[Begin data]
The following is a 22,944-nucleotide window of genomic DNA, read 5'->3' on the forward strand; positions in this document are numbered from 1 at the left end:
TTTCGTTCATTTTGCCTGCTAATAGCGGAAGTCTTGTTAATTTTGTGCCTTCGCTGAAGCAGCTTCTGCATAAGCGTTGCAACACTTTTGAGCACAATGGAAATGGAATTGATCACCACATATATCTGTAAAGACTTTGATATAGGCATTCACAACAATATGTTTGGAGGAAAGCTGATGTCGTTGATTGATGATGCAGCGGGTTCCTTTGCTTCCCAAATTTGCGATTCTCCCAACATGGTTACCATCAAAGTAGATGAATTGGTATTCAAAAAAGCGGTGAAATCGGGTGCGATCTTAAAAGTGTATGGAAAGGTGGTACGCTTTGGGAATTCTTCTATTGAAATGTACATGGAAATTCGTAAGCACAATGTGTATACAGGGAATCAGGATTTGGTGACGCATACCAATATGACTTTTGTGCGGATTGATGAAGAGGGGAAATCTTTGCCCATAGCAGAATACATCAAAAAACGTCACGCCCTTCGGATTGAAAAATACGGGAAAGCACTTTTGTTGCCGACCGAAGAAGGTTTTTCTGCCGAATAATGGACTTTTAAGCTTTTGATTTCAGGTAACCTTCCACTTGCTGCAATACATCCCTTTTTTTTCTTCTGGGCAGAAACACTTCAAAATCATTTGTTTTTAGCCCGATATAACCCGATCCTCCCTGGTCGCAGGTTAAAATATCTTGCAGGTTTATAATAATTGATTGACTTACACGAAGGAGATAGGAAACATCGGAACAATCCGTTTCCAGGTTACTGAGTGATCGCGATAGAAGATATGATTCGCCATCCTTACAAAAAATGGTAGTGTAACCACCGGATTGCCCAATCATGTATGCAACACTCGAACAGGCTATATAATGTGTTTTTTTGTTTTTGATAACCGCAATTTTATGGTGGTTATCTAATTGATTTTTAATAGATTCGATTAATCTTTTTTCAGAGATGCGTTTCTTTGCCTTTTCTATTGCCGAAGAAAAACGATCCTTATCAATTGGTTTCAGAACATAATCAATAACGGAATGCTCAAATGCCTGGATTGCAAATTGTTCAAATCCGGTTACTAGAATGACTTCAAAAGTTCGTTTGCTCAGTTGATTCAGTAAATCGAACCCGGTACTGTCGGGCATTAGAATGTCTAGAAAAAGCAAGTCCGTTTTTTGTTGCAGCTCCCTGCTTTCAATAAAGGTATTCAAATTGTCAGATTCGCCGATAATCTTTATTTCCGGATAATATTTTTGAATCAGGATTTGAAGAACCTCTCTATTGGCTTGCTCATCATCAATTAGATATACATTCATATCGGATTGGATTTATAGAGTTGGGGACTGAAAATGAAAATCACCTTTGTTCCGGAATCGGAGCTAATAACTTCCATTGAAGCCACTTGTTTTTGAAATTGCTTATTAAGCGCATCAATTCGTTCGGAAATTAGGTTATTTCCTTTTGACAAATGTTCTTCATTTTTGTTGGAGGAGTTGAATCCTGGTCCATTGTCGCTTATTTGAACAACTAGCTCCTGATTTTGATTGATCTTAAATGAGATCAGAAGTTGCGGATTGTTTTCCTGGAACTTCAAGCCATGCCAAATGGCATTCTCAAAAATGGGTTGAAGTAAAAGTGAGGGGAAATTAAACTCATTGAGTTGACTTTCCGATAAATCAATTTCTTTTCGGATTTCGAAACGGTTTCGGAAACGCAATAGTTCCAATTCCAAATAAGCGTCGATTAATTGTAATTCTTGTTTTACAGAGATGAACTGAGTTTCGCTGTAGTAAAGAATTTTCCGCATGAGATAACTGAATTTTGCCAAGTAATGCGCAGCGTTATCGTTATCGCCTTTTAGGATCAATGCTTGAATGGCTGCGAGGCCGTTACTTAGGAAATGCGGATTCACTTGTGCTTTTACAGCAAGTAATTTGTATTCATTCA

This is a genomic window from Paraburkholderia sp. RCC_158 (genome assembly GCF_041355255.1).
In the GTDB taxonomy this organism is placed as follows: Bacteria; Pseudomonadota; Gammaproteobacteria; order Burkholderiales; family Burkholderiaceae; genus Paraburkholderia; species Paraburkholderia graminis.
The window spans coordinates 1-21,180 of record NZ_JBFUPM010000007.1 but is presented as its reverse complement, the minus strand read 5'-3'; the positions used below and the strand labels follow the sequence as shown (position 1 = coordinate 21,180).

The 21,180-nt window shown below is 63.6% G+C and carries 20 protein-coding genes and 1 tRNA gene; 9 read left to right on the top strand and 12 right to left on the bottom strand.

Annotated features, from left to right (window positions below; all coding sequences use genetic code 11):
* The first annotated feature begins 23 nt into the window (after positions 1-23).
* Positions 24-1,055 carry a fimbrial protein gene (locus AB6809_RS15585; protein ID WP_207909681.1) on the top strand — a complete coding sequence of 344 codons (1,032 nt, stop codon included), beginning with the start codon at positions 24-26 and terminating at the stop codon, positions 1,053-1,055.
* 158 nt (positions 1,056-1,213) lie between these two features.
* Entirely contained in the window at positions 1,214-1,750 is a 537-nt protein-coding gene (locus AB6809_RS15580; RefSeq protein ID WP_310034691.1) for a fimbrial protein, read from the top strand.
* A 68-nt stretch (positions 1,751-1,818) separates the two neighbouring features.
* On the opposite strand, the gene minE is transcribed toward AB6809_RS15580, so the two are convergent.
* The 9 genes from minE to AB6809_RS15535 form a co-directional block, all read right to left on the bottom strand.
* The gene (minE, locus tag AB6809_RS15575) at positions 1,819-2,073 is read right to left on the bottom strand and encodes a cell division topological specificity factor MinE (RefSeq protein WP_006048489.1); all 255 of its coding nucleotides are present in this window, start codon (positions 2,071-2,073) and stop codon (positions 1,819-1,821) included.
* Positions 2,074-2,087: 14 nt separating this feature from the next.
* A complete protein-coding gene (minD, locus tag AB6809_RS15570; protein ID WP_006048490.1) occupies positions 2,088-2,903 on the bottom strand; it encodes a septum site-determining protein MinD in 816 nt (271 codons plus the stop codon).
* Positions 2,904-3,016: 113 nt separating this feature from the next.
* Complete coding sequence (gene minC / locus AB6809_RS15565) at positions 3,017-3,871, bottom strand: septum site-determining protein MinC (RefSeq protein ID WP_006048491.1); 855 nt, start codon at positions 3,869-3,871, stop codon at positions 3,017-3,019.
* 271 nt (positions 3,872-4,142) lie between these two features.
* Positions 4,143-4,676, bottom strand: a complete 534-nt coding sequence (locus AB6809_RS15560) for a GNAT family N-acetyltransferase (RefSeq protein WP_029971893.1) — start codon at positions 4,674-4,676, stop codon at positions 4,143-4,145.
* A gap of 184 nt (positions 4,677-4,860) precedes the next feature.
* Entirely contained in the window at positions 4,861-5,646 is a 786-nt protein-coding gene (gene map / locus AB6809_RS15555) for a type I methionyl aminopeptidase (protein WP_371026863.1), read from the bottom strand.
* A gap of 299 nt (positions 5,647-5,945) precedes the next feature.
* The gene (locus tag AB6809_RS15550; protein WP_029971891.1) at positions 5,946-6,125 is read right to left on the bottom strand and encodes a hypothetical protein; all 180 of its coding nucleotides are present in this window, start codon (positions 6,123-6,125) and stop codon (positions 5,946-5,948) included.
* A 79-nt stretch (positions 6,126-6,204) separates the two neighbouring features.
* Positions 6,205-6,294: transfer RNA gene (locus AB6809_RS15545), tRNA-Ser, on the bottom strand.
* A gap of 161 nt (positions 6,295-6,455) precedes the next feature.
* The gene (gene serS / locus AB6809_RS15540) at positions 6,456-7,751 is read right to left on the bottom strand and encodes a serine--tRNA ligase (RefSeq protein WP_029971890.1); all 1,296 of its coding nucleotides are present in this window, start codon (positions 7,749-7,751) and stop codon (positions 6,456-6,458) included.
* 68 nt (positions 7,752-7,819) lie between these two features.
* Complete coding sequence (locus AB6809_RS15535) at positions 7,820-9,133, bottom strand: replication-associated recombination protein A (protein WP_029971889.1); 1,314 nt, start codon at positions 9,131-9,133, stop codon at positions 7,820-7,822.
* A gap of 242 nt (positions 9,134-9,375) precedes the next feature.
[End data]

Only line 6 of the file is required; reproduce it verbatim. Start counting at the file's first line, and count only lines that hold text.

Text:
The 21,180-nt window shown below is 63.6% G+C and carries 20 protein-coding genes and 1 tRNA gene; 9 read left to right on the top strand and 12 right to left on the bottom strand.